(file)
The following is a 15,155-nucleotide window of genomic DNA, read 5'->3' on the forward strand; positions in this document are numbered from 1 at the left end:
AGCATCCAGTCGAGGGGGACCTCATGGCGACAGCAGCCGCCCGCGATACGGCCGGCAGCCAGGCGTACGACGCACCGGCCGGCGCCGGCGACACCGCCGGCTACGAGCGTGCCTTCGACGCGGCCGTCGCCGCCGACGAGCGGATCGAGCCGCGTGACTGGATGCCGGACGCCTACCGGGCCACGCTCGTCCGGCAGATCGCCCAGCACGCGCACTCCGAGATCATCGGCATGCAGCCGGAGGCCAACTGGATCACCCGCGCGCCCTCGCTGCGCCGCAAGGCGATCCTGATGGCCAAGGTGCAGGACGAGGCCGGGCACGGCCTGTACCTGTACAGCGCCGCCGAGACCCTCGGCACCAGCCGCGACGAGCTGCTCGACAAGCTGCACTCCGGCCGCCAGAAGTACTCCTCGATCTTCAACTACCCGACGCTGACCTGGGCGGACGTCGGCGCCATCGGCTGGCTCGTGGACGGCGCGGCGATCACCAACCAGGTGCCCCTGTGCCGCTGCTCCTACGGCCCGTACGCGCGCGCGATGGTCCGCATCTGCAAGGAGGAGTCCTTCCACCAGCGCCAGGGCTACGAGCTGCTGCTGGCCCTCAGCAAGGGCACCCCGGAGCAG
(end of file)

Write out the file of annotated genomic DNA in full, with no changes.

The following is a 15,155-nucleotide window of genomic DNA, read 5'->3' on the forward strand; positions in this document are numbered from 1 at the left end:
AGCATCCAGTCGAGGGGGACCTCATGGCGACAGCAGCCGCCCGCGATACGGCCGGCAGCCAGGCGTACGACGCACCGGCCGGCGCCGGCGACACCGCCGGCTACGAGCGTGCCTTCGACGCGGCCGTCGCCGCCGACGAGCGGATCGAGCCGCGTGACTGGATGCCGGACGCCTACCGGGCCACGCTCGTCCGGCAGATCGCCCAGCACGCGCACTCCGAGATCATCGGCATGCAGCCGGAGGCCAACTGGATCACCCGCGCGCCCTCGCTGCGCCGCAAGGCGATCCTGATGGCCAAGGTGCAGGACGAGGCCGGGCACGGCCTGTACCTGTACAGCGCCGCCGAGACCCTCGGCACCAGCCGCGACGAGCTGCTCGACAAGCTGCACTCCGGCCGCCAGAAGTACTCCTCGATCTTCAACTACCCGACGCTGACCTGGGCGGACGTCGGCGCCATCGGCTGGCTCGTGGACGGCGCGGCGATCACCAACCAGGTGCCCCTGTGCCGCTGCTCCTACGGCCCGTACGCGCGCGCGATGGTCCGCATCTGCAAGGAGGAGTCCTTCCACCAGCGCCAGGGCTACGAGCTGCTGCTGGCCCTCAGCAAGGGCACCCCGGAGCAG